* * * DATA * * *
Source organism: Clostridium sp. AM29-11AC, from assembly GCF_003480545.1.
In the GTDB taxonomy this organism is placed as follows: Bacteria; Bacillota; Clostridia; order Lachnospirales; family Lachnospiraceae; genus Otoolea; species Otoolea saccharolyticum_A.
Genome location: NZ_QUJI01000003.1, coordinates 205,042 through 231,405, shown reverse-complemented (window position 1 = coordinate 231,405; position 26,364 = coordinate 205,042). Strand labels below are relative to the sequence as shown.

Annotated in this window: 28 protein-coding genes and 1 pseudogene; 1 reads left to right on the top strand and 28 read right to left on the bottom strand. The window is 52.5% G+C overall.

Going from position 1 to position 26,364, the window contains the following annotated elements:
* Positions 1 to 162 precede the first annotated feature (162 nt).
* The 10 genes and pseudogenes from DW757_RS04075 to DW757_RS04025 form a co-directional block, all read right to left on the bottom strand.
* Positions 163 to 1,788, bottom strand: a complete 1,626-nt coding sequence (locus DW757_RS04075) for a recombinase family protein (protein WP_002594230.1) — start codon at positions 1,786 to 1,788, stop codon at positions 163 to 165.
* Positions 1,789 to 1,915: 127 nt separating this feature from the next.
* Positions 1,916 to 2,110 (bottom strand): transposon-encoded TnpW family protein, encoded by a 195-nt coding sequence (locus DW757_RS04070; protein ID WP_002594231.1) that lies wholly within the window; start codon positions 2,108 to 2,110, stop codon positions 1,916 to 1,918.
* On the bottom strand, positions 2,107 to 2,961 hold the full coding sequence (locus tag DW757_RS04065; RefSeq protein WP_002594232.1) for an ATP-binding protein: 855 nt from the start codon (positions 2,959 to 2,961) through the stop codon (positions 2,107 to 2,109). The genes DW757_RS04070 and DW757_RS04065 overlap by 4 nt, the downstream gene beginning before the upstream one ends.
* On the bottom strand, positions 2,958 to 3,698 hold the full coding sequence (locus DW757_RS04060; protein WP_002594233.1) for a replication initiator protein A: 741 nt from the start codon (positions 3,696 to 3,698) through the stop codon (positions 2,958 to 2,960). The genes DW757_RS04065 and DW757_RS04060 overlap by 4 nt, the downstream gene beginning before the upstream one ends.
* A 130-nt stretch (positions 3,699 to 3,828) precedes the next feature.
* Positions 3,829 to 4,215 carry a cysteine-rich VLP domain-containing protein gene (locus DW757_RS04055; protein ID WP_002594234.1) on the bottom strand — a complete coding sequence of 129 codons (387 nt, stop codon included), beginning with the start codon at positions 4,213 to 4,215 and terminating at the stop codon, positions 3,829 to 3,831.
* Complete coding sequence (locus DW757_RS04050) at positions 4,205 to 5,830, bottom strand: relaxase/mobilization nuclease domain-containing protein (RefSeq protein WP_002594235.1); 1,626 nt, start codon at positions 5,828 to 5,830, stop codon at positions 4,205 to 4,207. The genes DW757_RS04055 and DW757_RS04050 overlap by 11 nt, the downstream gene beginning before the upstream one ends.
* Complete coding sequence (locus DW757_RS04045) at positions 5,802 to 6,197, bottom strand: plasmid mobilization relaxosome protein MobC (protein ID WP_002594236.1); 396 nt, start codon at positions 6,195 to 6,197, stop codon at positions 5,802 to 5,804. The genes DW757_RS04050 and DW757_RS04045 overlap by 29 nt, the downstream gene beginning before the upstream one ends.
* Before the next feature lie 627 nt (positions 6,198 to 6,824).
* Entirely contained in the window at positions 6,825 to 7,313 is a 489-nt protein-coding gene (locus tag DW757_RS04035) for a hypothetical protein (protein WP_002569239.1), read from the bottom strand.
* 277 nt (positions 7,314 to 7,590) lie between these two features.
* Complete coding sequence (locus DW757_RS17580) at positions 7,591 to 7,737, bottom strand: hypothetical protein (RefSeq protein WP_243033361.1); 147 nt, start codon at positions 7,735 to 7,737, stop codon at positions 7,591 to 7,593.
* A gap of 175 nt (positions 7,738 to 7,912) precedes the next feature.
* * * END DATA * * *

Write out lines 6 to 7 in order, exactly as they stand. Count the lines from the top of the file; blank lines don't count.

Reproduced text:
* Positions 1 to 162 precede the first annotated feature (162 nt).
* The 10 genes and pseudogenes from DW757_RS04075 to DW757_RS04025 form a co-directional block, all read right to left on the bottom strand.